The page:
so we can eat steaks and burgers. Don’t get me wrong—I love
meat, especially burgers on the grill and NY Strips, but
this ‘preparation station’ had us gagging with clenched
throats, especially Mrs. Scoop, who desperately strove to keep
down those evil beers from the night before.
We drove on, eyes streaming and faces contorted, passing
through other towns probably clean but who wanted to take a
chance of spending a night with the possibility of a bad wind
striking just as we settled into bed? We finally could go no
further, and stopped in Portales, NM.
SPECIAL LEGAL NOTICE: On the advice of my lawyer, I will
not mention the name of the motel we stayed at. But there are
only two in Portales, and this one did not have a
"red" roof. Figure it out yourself.
The motel was ancient, all rooms ground-floor, the outdoor
pool drained and dirty. Mrs. Scoop went in to get the room. She
came back livid with anger. "Fifty bucks!" she said.
We had spent last night at a beautiful Drury Inn in Springfield
for $49, the night of the Jacuzzi and beers. To pay the same for
this was insulting. But we had no choice…the owner of
this motel refused to tell us even what the other motel was, let
alone where it was. We were tired and desperate, and we
Yes, it was a true Motel from Hell, just like the Highway. We
were in the 2nd room from the office. The 1st
room was permanently occupied by the owner’s little old
mother, who accosted Mrs. Scoop as she went past several times
to get ice to keep the cheese curds cold. (Perhaps Mom should
have blamed her son for putting the ice machine right next to
her door). The room was clean but old, with furniture from the
50s, like a haunted museum. As I was unpacking the luggage, I
glanced about. Three raggedy pick-up trucks were parked
helter-skelter along the desolate lot, and there, at the far
side, was one two-story section of the motel. I took this to be
the owner’s apartment. Thin chintz curtains covered the two
windows. A light was on, and as I gawked, a shapeless head and
body paced back and forth in the dim light. Bates Motel redux.
We left as early as possible the next morning.
It can be terrifyingly dark at 4AM when driving towards
Roswell. The highways seem to be unmarked, and we wondered if we
were even headed in the right direction (As it turned out,
Mapquest was wrong at one crucial turn. If we had followed the
directions, we would have driven back into Texas until dawn’s
early light. Luckily, we stopped for a train, probably full of
dead cattle, and reconsidered our route). We entered more high
mountains, truckers with no fear passing me at ungodly speeds.
These would be the worst hairpin curves I would encounter until
San Diego. I would later tell Mrs. Scoop that I felt as if I
might as well just drive off the side and kill myself, since I
was due to have a heart attack anyway.
We went through Roswell still in darkness. No aliens were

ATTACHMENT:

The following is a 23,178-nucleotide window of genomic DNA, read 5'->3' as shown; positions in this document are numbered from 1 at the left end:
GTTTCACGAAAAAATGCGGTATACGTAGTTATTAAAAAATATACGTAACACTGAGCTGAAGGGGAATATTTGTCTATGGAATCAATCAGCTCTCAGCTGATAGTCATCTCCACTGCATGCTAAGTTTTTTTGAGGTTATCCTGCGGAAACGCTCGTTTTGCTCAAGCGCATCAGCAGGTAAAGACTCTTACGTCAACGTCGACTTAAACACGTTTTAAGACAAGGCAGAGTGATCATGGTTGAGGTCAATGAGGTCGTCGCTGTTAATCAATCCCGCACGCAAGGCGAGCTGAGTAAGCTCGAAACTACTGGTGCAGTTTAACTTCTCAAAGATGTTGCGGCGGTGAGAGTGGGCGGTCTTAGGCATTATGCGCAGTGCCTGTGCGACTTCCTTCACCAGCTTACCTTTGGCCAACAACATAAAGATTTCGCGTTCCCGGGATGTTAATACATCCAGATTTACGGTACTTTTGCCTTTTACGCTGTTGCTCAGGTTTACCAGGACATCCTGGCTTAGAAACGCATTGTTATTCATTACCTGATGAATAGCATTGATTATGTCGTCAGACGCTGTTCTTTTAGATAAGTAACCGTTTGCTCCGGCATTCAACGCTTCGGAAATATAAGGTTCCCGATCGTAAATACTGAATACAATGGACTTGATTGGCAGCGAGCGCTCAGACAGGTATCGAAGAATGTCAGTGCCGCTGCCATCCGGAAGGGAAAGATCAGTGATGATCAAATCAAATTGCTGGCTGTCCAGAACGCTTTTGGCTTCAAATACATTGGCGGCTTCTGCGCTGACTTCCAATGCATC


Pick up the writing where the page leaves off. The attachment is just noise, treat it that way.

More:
sighted. At a truck stop further on, Mrs. Scoop asked a driver
what these mountains were. He laughed. "Oh, these are just
what we call ‘rolling hills’."
Very funny, Mr. Truck Driver. Anyway, on we drove. Besides
the dust storms and the smoke stuff and the stench and possible
falling rocks, we survived. There was a slight dilemma when we
were stopped at a Border patrol checkpoint and asked about any
‘produce or vegetables’ in the vehicle: Should I mention the
cheese curds? Would they even understand? Would the curds be
confiscated? I kept my mouth shut.
There was much more terror on the road, notably the Fear
Factor highways coming into San Diego, the deadliest of all, and
those little signs at every rest area that warned of poisonous
snakes and insects, but let’s go on, please…
For three nights I carried the Styrofoam cooler packed with
curds into each motel room and restocked it with ice. When we
finally reached San Diego at 1PM Pacific Time, the breading was
a bit soggy, but that night the curds were delightful. We were
proud parents indeed. We had accomplished our mission. (By the
way, the curds were obtained courtesy of Jeff and Tina Russell
of Kadee’s Kafe in Janesville, who I will eventually find some
way to get even with).
The next morning, a bit groggy, I attempted to sneak out for
coffee. I blame this on Kris, who must have latte or mocha, and
thus Scoop Jr. does not have a coffee maker. Instead, growing in
knowledge concerning relationships with women, he drives to
Starbucks each AM to get Kris her fix. So at 5AM, baseball cap
covering Kramer-hair, I attempted to ventured out and find
coffee on the Boardwalk stretching along Pacific Beach. I got 5
The gate outside the patio door seemed to be locked. It was
dark, and every time I tried to pull the gate door open, it made
a horrific noise. Lights went on next door, maybe just early
risers, but every screeching attempt to open the stubborn gate
made me shudder with fear of a police raid or a shotgun slug
through my forehead. I had no idea what people in California
might do if they thought a burglar was rampant in their
neighborhood. (Foolish me--I temporarily forgot it was Scoop Jr,